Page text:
The Rev. Casey dunsworth

serves as Associate Campus Pastor to the Belfry, the Lutheran-Episcopal Campus Ministry to UC Davis

and as Program Director for LEVN, the Lutheran Episcopal Volunteer Network.

I made an important new friend.

[I wrote this a few days ago, but didn't make time to post it. So, all mentions of time are in reference to Friday, July 22.]

Yesterday, I was on the third floor doing rounds when I ran into an old man by the nurses' station. He said, "I believe that I am lost," to which I responded, "Happens to me all the time. Where are you supposed to be?" He wasn't sure, said a room number which turned out to be wrong, but eventually we figured out where his wife was admitted. He was in the wrong tower (hospitals are like mazes) so I walked him across the skybridge to the right place. As we were walking, I asked about his wife. He said they'd been married 63 years -- quite an accomplishment. They were married in 1948, just after the war, he said. He told me their first house had been a tent. I laughed, assuming he was exaggerating. He smiled broadly and said, "No, no, I am meaning it." [English turned out to be his third language.] I asked why their first house was a tent, and he replied that the settlements in the new nation of Israel hadn't been built yet.

I was talking to my very own, real, live Holocaust survivor. I stammered something about that being amazing, and he just smiled that same, wide smile. At this time, we were at his wife's room, and his grandson and the nurse were there, so I just dropped him off, mentioning what an honor it was to meet him, and moseyed back over to the other tower.

I couldn't believe how lovely he was. I went back today to check on him and see if he would tell me his whole life story, basically. He was overjoyed to see me! It was glorious. He gave me a hug and thanked me for helping him find his way the day before. He claimed he was getting senile, but I told him it was just the complicated hospital layout. It took me about a week to realize there were two different towers, so, I'm pretty smart and stuff. I peeked in at his wife and asked how she was doing. He said she was doing okay, and that the hospital staff was so wonderful. He said that his main concern was that she not have any pain, and that was what they were doing, so he was very happy. He seemed content that his wife would die peacefully, and that that would be okay. He said, "she has been through much worse." I nodded, trying to comprehend what she'd probably been through before. He read my mind, and asked if he'd told me how they met.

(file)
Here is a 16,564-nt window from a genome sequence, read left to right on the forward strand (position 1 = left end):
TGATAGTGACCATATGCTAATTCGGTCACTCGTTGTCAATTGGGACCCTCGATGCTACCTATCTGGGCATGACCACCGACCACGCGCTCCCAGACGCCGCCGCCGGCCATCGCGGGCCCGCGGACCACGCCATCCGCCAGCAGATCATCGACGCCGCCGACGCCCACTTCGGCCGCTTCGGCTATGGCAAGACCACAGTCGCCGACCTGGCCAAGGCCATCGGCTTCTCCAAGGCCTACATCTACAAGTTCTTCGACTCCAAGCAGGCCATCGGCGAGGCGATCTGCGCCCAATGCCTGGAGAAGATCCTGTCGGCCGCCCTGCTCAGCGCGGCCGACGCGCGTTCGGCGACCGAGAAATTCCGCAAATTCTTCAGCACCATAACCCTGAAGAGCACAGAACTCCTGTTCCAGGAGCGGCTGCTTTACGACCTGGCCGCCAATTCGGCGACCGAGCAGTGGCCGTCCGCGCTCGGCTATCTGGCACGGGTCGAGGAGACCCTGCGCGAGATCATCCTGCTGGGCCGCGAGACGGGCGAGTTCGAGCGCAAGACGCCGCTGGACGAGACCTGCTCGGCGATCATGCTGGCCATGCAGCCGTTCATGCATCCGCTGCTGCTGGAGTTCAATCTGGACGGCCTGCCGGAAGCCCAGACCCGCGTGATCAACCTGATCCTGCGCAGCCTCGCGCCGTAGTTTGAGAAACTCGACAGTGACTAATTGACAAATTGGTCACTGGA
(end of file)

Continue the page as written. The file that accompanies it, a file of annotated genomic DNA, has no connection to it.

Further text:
He'd been at Buchenwald, she at Auschwitz. She hadn't immediately gone to Auschwitz, it seems. She'd been a teacher, and therefore spoke perfect German. This, combined with her blonde hair, had managed to keep her safe, though she'd met Dr. Josef Mengele on two separate occasions. Can you even imagine the terror of those encounters? He didn't suspect her of being a Jew, so she thought she was safe. A terrified neighbor eventually turned her in. She was at Auschwitz long enough to have those five identification numbers tattooed on her arm, but also long enough to be liberated. Her cousin was at Buchenwald, and had made a new friend. (I bet you can guess who.) He'd been separated from his family, and didn't know if they were alive or where they were, so he went home with his friend, her cousin. They met and fell in love.

A long life and beautiful romance that could so easily never have been. He told me that it was not a scary thing to die at this age (he's between 85 and 90, I'd guess) because they thought they were going to die when they were very young. Having lived through imprisonment and enslavement and all manners of horror in Nazi concentration camps, this death she is now dying probably seems light-years away from what death once meant. This (relatively) painless, quiet, dignified death seems like an entirely different concept than the deaths their friends and families had by gas chamber and by disease and starvation.

I took a class on Holocaust literature and film senior year of college. You may recall a post or two from that time; I don't even remember if I wrote any. It was a devastating semester. I came out of that class every Tuesday night heartbroken at the lives and losses of those people. I watched hours of film and read pages of memoirs and saw pictures of faces and bodies and so little hope. The people who made it out of the camps alive are the greatest manifestations of triumph of the human will that I can imagine.

I remember most from that class many words from Elie Weisel. He seems to be the most recognizable Holocaust survivor. He said at some point that the most important thing we must do in a post-Holocaust world is never let anyone forget that it happened. To never forget those who lived and died in a Holocaust world.

The piece of human history that I met today does not consider himself to be anything out of the ordinary. To him, he is just a man, sitting in a hospital as the love of his life slowly slips away. He says he is lucky to have made it out of Buchenwald, lucky to have met his wife, and lucky to be sitting here, telling it to me. He is a beautiful human being and I will never forget him.

Bobby + Matt

If Harry Potter is not a significant part of your life, I am so sorry.